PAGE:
My mom wanted some plastic chairs. My brother and his family were coming through town, and she had discovered from past visits from grandchildren and great-grandchildren that she and my Dad didn’t have enough backyard furniture to accommodate such gatherings.
So I went to Lowe’s to get some. The stackable kind that are easy to deploy and to store. I was to get six. That was as far as my instructions extended.
I first tried late on Wednesday, arriving about 7:30. I found that the store had closed at 7 — quite a bit earlier than the 8:30 I had expected from my last such expedition. Employees on hand told me they’d be staying open until 9 again starting Friday. This prompted two thoughts: 1) Why would they be resuming normal hours then? and 2) What good did that do me?
I returned on Saturday, after having contemplated seeking such chairs at Walmart. But I didn’t. I went to Lowes. This proved to be a mistake. First, I tried to find them on my own, pushing about a large flatbed cart for most of the time. I did this for maybe half an hour before noticing some chairs LIKE what I sought in the area where they put online orders waiting to be picked up. I pointed to them and asked an employee where I might find more. He copied the info from the bar code and we started to look together. About 20 or 30 minutes later, we had hit every area that I had previously visited by myself. We consulted with a number of his fellow employees. With some, we entered into deals where my guy would help them find something if they’d help us find the chairs.
After we had exhausted all these possibilities, we were back where we had started, when I suggested something: Might they be outside, in front of the store? I seemed to remember having seen such chairs in such a position on a previous occasion. I was not alone — the employee stopped, looked and pointed at me in a way that said, “You, sir, are a genius.”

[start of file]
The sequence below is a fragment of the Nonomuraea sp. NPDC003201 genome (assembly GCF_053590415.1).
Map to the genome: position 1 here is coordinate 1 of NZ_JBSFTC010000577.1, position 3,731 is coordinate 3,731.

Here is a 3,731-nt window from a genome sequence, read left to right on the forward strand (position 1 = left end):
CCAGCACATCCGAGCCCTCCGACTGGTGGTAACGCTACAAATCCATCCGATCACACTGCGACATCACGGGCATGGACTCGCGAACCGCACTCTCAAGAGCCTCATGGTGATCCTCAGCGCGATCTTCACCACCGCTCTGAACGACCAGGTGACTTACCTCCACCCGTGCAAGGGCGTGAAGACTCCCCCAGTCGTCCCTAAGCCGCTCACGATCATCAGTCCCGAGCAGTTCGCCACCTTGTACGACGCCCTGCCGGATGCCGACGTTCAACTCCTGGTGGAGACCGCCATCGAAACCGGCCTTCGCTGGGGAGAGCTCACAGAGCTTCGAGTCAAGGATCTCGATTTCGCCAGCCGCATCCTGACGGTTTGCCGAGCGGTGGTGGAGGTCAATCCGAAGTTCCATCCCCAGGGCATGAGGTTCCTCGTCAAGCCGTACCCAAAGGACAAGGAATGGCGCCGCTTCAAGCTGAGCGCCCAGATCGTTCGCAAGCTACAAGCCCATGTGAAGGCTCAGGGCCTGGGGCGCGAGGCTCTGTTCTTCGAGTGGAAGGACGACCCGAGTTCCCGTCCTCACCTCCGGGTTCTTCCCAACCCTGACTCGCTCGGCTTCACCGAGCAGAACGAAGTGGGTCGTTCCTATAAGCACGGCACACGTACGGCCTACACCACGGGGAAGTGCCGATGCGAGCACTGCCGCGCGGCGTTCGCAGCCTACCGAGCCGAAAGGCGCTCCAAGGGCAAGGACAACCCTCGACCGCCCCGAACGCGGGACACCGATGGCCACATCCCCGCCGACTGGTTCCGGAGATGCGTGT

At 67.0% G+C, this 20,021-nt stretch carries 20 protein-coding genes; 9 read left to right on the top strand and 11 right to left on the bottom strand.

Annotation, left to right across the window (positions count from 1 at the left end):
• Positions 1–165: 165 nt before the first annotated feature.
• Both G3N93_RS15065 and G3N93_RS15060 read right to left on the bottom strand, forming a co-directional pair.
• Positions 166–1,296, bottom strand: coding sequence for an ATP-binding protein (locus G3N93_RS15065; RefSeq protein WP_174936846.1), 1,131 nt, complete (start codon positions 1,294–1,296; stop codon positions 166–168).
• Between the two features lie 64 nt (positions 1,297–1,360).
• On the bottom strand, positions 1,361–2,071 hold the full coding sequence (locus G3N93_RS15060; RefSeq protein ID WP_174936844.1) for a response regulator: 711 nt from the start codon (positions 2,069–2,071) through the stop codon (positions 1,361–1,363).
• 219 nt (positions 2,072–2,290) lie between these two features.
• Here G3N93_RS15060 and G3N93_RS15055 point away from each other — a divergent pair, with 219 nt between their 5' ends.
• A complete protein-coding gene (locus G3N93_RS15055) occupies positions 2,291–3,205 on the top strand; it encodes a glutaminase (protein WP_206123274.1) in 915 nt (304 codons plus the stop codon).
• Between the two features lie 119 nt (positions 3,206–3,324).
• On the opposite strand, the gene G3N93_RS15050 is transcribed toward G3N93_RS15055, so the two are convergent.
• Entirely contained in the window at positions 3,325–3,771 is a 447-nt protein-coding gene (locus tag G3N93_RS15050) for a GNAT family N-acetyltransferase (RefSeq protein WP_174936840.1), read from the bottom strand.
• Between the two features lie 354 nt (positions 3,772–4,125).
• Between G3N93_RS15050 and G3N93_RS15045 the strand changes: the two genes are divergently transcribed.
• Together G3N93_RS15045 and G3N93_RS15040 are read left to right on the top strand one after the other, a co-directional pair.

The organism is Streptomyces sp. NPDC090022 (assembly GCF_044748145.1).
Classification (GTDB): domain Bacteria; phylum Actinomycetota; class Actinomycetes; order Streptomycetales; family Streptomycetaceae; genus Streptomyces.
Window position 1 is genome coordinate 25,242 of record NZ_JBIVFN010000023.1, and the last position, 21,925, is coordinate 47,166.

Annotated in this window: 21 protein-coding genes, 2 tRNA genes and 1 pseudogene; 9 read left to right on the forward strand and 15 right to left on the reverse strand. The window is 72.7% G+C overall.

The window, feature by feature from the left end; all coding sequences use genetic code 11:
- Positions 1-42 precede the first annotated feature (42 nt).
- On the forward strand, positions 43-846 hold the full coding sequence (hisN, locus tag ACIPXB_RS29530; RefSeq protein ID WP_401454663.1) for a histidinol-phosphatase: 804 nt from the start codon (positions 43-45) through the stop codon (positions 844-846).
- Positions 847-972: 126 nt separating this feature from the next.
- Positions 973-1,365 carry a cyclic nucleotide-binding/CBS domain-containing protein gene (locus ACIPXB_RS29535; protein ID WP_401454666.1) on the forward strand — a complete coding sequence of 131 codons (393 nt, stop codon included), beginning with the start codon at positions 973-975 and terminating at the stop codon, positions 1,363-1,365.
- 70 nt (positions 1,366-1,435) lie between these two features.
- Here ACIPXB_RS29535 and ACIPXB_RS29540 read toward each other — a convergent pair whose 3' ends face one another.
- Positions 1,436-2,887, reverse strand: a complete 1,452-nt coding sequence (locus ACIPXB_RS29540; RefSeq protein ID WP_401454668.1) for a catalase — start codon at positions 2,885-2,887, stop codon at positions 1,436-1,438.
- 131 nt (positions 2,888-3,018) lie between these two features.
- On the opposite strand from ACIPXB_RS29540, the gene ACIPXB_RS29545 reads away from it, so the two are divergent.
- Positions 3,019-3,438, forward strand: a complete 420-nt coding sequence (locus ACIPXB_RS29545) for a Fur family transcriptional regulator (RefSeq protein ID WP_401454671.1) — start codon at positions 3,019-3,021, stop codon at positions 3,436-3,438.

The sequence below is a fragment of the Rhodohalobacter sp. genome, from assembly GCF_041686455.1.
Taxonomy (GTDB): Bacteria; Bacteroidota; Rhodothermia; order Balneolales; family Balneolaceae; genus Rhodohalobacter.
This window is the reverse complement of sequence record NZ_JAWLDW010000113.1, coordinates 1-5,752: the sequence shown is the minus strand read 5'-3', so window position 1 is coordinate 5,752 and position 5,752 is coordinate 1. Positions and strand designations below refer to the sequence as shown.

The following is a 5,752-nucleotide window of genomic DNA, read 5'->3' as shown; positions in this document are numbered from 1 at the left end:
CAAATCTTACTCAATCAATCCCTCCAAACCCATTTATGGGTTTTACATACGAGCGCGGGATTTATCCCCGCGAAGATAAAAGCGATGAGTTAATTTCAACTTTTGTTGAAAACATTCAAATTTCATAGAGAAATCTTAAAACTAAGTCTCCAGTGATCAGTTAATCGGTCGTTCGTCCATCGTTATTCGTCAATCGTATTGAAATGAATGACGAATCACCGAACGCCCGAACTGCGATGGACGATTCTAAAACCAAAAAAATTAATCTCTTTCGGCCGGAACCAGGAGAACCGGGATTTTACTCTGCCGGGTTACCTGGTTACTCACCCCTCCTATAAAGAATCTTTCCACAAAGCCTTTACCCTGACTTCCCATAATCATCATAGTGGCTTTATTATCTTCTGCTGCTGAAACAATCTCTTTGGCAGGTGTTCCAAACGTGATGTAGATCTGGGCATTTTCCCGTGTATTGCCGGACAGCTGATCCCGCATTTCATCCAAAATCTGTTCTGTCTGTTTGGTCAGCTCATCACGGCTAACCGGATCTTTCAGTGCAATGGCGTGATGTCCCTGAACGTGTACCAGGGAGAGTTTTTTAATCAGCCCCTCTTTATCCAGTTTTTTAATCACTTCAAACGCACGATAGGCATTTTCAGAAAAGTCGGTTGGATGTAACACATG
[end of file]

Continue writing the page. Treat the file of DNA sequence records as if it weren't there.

He was right, because I was right. There they were, no more than 100 feet away when we stepped out and looked. Loads of them, in all sorts of colors. The employee had to return to what he’d been doing before, but he left me with advice: I would need to decide which ones I wanted and go in and find someone to get them, because they were all chained together.
I took a lot of pictures, and texted them to my mom — mainly for color guidance. I knew from previous experience that she wouldn’t like the Adirondack-shaped one. I agree. They look great, but are never comfortable. And I counted out the rocking-chair style. That just left a few.
But I was unable to report on how sturdy or steady they were. Because I would have to bring out another employee to help with that, and I wanted to narrow things down first. Also, she was not pleased with the pricing — running between about $20 and $25 for likely models. She had hoped they’d be more like $15.
I said I’d go see what Walmart had, but I warned her not to expect $15 chairs.
I was wiped out at this point. I get that way since my stroke. I felt like I’d been wearing that mask for a year. I called my wife and said I’d be home soon if I didn’t get a LOT luckier at Walmart.
I was home about 15 minutes later.
Things had not started well at Walmart. I parked near the garden center entrance, and found it was locked from the outside. I uttered some choice words — actually just one (no sense getting creative when no one could hear me), but I said it several times. Then I walked around, and made my way back to that department, where I found the following:
- There was a stack of chairs exactly like the most suitable ones at Lowe’s.
- They were all one color. It was a nicer color than any at Lowe’s — a quiet neutral gray.
- They all looked perfect, but I pulled one off the stack to check. It was, indeed, perfect.
- They were way cleaner than the ones at Lowe’s, being inside.
- You know how many there were? Six. Not five, not seven. Six.
- The sign stated the price: $14.94 apiece. (The exact same model at Lowe’s was $22.98.)
There were no carts nearby, but I stopped an employee who had just unloaded a pallet on wheels. He said he didn’t see buggies, but maybe we could use his vehicle. Being careful not to say it with any sarcasm, I said that had been kind of what I was thinking when I stopped him. He wheeled the chairs to the self-serve area, peeled off a barcode and scanned it six times for me. He then wheeled them outside while I went to get my truck. I had meant to shop for some other stuff while there, but didn’t want to mess with the way things were going.
Driving the truck over, I looked in my wallet and found only two dollars. I was embarrassed to offer him so little for being so awesomely helpful, so I just thanked him profusely, and drove the chairs to my parents’ house. They were exactly what my Mom wanted.
I should have given him the two dollars, I decided later…
Why do things go like that sometimes, but too often they don’t?